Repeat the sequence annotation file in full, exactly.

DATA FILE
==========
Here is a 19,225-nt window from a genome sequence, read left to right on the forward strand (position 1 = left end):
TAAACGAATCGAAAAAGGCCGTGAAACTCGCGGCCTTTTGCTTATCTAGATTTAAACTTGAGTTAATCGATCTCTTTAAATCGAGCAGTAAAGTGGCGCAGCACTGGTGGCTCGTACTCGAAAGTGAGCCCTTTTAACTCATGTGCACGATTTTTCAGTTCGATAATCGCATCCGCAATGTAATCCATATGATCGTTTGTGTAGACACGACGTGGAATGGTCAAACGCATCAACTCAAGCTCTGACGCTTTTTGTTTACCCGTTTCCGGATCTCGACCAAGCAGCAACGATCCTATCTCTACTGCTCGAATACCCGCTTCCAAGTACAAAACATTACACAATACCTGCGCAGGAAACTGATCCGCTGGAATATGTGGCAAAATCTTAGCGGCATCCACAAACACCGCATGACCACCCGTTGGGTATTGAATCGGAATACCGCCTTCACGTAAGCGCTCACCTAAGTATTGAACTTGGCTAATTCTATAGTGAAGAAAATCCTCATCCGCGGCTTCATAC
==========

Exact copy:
Here is a 19,225-nt window from a genome sequence, read left to right on the forward strand (position 1 = left end):
TAAACGAATCGAAAAAGGCCGTGAAACTCGCGGCCTTTTGCTTATCTAGATTTAAACTTGAGTTAATCGATCTCTTTAAATCGAGCAGTAAAGTGGCGCAGCACTGGTGGCTCGTACTCGAAAGTGAGCCCTTTTAACTCATGTGCACGATTTTTCAGTTCGATAATCGCATCCGCAATGTAATCCATATGATCGTTTGTGTAGACACGACGTGGAATGGTCAAACGCATCAACTCAAGCTCTGACGCTTTTTGTTTACCCGTTTCCGGATCTCGACCAAGCAGCAACGATCCTATCTCTACTGCTCGAATACCCGCTTCCAAGTACAAAACATTACACAATACCTGCGCAGGAAACTGATCCGCTGGAATATGTGGCAAAATCTTAGCGGCATCCACAAACACCGCATGACCACCCGTTGGGTATTGAATCGGAATACCGCCTTCACGTAAGCGCTCACCTAAGTATTGAACTTGGCTAATTCTATAGTGAAGAAAATCCTCATCCGCGGCTTCATAC